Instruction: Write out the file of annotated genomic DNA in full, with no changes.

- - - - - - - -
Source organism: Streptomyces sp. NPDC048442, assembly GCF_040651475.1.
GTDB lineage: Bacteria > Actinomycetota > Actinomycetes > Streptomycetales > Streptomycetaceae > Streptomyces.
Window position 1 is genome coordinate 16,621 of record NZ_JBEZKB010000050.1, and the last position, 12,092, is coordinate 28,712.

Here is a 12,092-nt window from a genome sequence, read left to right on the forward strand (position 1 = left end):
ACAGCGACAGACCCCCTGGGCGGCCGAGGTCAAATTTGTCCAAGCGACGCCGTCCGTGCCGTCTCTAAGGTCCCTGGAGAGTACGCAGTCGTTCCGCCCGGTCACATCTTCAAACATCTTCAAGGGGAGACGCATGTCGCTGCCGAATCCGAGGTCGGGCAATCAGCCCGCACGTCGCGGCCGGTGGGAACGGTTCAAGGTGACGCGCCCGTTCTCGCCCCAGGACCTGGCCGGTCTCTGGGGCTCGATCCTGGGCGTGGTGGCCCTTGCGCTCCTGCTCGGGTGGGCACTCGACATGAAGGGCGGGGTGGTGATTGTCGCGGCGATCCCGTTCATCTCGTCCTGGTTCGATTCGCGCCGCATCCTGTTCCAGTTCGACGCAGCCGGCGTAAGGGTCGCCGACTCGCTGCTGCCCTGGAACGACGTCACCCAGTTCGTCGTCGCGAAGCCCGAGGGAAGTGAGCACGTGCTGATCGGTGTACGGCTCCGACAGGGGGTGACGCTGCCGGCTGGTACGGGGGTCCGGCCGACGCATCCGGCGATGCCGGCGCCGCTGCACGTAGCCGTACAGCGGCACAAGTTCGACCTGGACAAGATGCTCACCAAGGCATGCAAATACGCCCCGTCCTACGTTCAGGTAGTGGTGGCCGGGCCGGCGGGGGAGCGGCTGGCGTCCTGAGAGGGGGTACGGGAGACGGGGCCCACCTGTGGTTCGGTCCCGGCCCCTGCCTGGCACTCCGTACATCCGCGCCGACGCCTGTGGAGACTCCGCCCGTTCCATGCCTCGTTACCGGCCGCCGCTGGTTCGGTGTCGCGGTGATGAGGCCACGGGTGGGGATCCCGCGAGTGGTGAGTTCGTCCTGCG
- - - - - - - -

Source organism: Streptomyces sp. NPDC048442, assembly GCF_040651475.1.
GTDB lineage: Bacteria > Actinomycetota > Actinomycetes > Streptomycetales > Streptomycetaceae > Streptomyces.
Window position 1 is genome coordinate 16,621 of record NZ_JBEZKB010000050.1, and the last position, 12,092, is coordinate 28,712.

Here is a 12,092-nt window from a genome sequence, read left to right on the forward strand (position 1 = left end):
ACAGCGACAGACCCCCTGGGCGGCCGAGGTCAAATTTGTCCAAGCGACGCCGTCCGTGCCGTCTCTAAGGTCCCTGGAGAGTACGCAGTCGTTCCGCCCGGTCACATCTTCAAACATCTTCAAGGGGAGACGCATGTCGCTGCCGAATCCGAGGTCGGGCAATCAGCCCGCACGTCGCGGCCGGTGGGAACGGTTCAAGGTGACGCGCCCGTTCTCGCCCCAGGACCTGGCCGGTCTCTGGGGCTCGATCCTGGGCGTGGTGGCCCTTGCGCTCCTGCTCGGGTGGGCACTCGACATGAAGGGCGGGGTGGTGATTGTCGCGGCGATCCCGTTCATCTCGTCCTGGTTCGATTCGCGCCGCATCCTGTTCCAGTTCGACGCAGCCGGCGTAAGGGTCGCCGACTCGCTGCTGCCCTGGAACGACGTCACCCAGTTCGTCGTCGCGAAGCCCGAGGGAAGTGAGCACGTGCTGATCGGTGTACGGCTCCGACAGGGGGTGACGCTGCCGGCTGGTACGGGGGTCCGGCCGACGCATCCGGCGATGCCGGCGCCGCTGCACGTAGCCGTACAGCGGCACAAGTTCGACCTGGACAAGATGCTCACCAAGGCATGCAAATACGCCCCGTCCTACGTTCAGGTAGTGGTGGCCGGGCCGGCGGGGGAGCGGCTGGCGTCCTGAGAGGGGGTACGGGAGACGGGGCCCACCTGTGGTTCGGTCCCGGCCCCTGCCTGGCACTCCGTACATCCGCGCCGACGCCTGTGGAGACTCCGCCCGTTCCATGCCTCGTTACCGGCCGCCGCTGGTTCGGTGTCGCGGTGATGAGGCCACGGGTGGGGATCCCGCGAGTGGTGAGTTCGTCCTGCG